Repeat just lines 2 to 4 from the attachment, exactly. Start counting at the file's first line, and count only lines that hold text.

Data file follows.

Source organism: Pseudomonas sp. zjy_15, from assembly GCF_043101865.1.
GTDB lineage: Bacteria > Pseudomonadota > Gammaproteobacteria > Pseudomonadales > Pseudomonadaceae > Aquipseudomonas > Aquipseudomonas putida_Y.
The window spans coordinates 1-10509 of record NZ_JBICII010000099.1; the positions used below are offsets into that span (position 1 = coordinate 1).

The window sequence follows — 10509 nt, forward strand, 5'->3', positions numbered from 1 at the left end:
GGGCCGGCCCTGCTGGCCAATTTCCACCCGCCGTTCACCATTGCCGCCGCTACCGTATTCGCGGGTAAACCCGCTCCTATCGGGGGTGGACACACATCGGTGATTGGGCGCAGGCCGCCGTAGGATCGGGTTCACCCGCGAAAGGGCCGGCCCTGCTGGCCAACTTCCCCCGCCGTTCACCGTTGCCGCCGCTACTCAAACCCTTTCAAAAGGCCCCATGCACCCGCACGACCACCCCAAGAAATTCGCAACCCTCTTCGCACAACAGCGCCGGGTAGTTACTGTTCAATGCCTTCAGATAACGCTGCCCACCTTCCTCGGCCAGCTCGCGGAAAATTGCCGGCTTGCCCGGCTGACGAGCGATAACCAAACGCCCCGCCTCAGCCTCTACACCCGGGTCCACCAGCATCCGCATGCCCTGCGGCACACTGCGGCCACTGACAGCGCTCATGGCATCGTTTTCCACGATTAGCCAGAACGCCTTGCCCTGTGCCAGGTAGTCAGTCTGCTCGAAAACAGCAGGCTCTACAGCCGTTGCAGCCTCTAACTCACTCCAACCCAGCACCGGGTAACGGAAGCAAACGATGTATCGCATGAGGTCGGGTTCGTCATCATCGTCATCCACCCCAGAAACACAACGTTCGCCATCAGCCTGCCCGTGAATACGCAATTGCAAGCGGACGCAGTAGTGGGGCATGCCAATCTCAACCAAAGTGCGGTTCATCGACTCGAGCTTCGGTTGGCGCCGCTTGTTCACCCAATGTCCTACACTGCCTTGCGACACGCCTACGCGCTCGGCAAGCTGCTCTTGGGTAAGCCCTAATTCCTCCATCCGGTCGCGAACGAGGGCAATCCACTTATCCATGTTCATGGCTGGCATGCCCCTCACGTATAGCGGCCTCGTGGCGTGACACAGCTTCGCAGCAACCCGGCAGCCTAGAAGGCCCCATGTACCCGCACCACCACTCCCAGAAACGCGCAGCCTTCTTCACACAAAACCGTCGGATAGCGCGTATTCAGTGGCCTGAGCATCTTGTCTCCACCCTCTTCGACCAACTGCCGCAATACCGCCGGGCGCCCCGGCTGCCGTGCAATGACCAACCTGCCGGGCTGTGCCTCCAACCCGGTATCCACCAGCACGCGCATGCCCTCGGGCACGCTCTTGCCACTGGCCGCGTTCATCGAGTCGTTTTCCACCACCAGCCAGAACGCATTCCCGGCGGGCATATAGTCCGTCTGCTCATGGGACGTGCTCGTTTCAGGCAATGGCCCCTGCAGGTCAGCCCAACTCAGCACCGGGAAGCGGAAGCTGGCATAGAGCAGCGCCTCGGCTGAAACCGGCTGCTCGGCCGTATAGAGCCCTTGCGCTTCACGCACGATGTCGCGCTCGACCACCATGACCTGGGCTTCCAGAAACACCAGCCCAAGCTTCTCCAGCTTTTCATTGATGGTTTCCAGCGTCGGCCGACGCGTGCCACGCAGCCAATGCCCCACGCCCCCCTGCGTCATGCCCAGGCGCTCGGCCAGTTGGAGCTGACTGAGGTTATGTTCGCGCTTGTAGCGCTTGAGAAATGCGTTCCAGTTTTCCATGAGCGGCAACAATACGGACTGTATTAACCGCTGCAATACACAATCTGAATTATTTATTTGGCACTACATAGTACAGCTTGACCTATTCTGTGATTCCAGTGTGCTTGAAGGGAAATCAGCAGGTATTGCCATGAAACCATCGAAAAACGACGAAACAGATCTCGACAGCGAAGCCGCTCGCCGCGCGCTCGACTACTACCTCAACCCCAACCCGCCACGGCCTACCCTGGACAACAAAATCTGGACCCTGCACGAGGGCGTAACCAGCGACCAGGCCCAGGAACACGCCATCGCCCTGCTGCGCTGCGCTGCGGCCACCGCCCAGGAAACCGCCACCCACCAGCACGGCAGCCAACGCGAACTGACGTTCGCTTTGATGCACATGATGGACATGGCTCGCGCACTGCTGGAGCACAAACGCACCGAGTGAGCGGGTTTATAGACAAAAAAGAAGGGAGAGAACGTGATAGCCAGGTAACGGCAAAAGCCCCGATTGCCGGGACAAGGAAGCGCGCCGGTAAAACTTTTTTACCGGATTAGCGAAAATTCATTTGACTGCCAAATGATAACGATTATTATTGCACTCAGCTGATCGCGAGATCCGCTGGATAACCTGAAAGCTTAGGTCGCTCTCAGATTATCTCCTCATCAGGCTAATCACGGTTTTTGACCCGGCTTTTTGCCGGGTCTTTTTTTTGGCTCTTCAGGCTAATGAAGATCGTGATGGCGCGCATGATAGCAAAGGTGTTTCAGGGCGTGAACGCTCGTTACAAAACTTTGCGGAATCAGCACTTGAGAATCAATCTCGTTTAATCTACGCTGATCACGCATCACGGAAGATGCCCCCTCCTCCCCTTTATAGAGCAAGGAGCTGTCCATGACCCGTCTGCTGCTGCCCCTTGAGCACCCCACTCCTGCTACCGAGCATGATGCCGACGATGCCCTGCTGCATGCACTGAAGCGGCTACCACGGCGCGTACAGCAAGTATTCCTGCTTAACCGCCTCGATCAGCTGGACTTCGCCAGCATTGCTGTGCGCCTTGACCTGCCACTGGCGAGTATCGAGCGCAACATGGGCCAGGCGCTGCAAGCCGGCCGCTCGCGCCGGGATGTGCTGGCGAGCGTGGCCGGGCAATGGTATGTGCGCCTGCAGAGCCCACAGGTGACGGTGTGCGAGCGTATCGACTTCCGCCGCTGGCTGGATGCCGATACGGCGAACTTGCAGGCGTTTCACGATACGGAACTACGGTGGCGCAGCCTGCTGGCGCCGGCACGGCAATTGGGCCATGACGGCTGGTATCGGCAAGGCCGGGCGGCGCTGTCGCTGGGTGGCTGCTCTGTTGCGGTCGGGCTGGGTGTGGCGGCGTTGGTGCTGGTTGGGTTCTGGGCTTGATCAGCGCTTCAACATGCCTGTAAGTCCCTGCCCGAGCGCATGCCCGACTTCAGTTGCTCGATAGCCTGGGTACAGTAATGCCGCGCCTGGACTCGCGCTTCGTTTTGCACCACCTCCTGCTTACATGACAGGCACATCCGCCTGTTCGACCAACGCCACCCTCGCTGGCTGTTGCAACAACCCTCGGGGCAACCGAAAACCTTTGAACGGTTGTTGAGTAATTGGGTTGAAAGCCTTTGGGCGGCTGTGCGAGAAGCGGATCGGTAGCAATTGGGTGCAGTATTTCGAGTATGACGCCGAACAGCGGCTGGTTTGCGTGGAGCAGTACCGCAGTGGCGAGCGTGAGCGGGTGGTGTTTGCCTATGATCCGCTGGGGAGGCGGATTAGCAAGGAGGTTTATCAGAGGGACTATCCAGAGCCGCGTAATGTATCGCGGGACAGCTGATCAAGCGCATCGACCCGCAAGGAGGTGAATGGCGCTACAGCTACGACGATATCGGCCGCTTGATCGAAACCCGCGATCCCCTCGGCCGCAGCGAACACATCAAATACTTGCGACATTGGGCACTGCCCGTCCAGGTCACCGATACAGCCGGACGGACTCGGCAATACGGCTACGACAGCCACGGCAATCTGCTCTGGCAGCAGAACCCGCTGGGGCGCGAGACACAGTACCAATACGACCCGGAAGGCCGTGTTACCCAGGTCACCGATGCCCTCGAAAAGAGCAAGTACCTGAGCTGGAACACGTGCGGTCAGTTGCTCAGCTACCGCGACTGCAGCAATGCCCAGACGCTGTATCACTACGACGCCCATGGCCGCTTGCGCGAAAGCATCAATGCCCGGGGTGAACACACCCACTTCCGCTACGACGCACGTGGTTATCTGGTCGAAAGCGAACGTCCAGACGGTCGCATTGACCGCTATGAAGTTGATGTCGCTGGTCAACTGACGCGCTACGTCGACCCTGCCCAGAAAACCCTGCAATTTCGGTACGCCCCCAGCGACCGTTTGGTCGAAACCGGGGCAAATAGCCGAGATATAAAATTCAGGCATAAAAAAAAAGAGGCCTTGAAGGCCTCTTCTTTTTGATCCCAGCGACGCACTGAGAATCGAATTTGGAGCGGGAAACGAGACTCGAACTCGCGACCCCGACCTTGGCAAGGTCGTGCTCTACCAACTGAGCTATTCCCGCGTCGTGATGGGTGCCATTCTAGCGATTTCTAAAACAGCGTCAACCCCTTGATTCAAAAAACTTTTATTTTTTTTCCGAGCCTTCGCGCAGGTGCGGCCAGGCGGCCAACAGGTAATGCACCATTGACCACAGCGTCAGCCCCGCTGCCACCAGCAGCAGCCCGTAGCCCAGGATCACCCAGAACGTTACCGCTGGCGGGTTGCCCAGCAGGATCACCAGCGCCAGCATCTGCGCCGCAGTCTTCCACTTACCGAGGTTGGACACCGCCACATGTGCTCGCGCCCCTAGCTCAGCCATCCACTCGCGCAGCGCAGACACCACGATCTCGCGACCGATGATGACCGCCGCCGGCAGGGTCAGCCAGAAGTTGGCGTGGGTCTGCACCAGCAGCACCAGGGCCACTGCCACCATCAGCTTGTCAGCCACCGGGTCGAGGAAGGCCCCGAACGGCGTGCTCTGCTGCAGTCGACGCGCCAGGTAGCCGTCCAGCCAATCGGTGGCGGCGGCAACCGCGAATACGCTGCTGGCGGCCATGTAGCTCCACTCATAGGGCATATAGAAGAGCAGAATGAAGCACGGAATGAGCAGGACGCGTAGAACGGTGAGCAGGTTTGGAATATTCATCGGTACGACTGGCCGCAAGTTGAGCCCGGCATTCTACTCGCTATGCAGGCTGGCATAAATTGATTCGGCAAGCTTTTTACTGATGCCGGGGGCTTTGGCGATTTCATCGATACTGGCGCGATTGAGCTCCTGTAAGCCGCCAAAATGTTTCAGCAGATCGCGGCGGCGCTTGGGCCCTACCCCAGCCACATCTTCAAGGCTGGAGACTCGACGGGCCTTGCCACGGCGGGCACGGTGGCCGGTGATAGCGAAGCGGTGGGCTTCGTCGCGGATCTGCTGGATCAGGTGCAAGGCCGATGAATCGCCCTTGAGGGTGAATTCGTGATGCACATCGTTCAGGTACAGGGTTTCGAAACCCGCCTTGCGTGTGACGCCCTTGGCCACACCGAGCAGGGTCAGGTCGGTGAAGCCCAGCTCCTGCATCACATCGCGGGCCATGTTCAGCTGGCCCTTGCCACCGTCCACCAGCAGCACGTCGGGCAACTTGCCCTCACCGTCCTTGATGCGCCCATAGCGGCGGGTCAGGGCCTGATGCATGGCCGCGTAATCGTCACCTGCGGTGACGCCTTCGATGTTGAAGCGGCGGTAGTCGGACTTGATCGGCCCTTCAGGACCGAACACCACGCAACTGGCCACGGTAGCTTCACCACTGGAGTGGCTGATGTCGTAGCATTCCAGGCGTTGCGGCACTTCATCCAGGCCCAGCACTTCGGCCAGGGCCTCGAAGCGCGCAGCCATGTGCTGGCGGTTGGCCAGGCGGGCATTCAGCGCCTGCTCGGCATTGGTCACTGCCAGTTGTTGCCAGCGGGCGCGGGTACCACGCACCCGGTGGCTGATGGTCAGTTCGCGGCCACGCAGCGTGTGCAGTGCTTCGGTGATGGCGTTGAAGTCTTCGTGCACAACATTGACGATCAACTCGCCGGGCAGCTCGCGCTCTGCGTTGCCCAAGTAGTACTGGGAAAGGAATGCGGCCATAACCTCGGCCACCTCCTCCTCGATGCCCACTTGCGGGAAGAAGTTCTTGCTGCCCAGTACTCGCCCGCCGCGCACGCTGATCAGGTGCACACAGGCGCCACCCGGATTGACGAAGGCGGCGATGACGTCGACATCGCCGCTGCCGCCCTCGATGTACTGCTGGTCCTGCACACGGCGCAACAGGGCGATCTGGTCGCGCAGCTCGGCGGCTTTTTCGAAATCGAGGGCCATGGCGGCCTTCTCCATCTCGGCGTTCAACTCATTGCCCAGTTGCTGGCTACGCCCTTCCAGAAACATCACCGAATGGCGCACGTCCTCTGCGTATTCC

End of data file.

GTDB lineage: Bacteria > Pseudomonadota > Gammaproteobacteria > Pseudomonadales > Pseudomonadaceae > Aquipseudomonas > Aquipseudomonas putida_Y.
The window spans coordinates 1-10509 of record NZ_JBICII010000099.1; the positions used below are offsets into that span (position 1 = coordinate 1).

The window sequence follows — 10509 nt, forward strand, 5'->3', positions numbered from 1 at the left end: